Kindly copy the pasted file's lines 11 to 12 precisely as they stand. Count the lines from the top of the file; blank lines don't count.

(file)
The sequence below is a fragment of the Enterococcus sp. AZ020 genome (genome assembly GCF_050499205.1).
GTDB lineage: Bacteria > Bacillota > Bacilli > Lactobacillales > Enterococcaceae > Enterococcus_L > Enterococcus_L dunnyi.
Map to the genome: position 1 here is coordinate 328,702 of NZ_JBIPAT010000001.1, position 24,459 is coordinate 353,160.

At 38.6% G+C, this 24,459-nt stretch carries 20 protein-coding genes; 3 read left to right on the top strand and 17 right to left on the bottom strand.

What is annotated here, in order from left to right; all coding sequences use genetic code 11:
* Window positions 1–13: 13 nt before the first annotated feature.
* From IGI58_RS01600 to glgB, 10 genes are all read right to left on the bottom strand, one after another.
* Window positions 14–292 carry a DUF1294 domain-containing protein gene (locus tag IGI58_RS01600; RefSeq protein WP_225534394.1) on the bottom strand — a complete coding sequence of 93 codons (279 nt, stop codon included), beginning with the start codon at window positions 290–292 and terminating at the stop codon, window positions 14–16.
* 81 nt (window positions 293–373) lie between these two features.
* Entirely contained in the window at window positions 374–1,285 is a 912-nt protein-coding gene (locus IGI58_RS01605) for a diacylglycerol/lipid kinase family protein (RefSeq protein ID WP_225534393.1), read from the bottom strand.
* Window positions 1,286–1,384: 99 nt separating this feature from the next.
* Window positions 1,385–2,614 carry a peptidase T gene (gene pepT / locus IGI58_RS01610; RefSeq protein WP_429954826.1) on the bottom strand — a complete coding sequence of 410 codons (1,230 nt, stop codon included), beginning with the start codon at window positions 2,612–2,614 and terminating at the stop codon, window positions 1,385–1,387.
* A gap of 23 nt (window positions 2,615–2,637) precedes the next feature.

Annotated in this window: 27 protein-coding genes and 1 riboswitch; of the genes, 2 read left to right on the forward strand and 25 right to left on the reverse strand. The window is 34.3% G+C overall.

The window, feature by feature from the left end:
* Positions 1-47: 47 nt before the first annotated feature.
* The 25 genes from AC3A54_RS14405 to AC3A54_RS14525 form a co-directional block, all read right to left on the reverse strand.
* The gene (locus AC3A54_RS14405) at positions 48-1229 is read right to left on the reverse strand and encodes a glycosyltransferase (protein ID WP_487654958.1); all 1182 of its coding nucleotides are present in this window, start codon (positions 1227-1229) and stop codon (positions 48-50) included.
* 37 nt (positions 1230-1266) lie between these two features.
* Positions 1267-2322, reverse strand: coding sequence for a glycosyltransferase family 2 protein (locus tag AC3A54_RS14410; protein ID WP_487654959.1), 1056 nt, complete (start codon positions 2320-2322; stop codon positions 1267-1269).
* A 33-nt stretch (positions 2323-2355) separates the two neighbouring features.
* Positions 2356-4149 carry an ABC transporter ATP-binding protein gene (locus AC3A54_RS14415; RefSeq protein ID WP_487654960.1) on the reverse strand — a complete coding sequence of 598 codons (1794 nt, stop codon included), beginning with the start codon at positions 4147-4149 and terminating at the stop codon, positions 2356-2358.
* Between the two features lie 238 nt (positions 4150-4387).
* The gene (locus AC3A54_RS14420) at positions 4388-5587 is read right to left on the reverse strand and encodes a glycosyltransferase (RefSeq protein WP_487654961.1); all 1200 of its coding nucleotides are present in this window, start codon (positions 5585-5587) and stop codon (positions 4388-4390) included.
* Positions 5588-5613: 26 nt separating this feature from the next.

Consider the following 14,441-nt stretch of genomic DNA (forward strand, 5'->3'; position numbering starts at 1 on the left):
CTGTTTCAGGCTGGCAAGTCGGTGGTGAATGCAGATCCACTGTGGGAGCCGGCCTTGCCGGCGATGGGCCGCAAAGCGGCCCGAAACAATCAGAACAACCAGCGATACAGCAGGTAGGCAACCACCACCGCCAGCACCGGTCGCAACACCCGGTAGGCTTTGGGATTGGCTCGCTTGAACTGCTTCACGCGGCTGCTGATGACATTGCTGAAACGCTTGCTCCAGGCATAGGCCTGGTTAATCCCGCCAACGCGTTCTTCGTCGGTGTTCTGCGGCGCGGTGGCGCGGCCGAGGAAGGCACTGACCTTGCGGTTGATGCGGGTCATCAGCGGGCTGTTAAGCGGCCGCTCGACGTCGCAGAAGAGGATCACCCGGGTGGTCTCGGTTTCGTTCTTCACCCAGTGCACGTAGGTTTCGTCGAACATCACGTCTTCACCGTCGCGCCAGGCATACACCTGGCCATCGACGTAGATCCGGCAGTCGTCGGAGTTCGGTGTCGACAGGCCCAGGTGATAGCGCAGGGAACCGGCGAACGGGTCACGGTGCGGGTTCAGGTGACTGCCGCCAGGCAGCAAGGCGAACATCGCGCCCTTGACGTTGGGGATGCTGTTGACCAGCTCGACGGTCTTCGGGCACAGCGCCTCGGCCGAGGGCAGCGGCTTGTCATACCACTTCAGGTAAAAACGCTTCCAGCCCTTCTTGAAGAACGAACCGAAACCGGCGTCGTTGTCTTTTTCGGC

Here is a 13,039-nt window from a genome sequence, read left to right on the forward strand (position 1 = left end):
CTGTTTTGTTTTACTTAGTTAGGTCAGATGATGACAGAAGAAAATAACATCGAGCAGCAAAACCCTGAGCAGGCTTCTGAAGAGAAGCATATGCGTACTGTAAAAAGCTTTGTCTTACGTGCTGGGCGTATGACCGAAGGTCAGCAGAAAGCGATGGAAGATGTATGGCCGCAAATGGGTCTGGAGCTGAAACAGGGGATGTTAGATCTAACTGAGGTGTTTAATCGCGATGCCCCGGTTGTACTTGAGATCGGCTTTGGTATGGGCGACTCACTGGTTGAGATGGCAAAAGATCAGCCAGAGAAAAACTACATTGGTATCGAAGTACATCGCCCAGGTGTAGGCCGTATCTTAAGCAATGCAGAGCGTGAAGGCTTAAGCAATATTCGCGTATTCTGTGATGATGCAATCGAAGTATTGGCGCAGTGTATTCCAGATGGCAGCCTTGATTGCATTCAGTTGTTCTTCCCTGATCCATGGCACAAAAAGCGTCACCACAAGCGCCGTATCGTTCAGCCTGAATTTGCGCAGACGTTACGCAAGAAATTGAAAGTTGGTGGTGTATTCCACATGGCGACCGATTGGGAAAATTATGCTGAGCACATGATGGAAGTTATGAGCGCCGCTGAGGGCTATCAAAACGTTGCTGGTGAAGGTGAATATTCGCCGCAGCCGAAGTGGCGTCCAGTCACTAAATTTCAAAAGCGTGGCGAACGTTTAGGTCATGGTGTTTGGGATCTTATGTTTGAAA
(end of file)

* Window positions 1,286–1,384: 99 nt separating this feature from the next.
* Window positions 1,385–2,614 carry a peptidase T gene (gene pepT / locus IGI58_RS01610; RefSeq protein WP_429954826.1) on the bottom strand — a complete coding sequence of 410 codons (1,230 nt, stop codon included), beginning with the start codon at window positions 2,612–2,614 and terminating at the stop codon, window positions 1,385–1,387.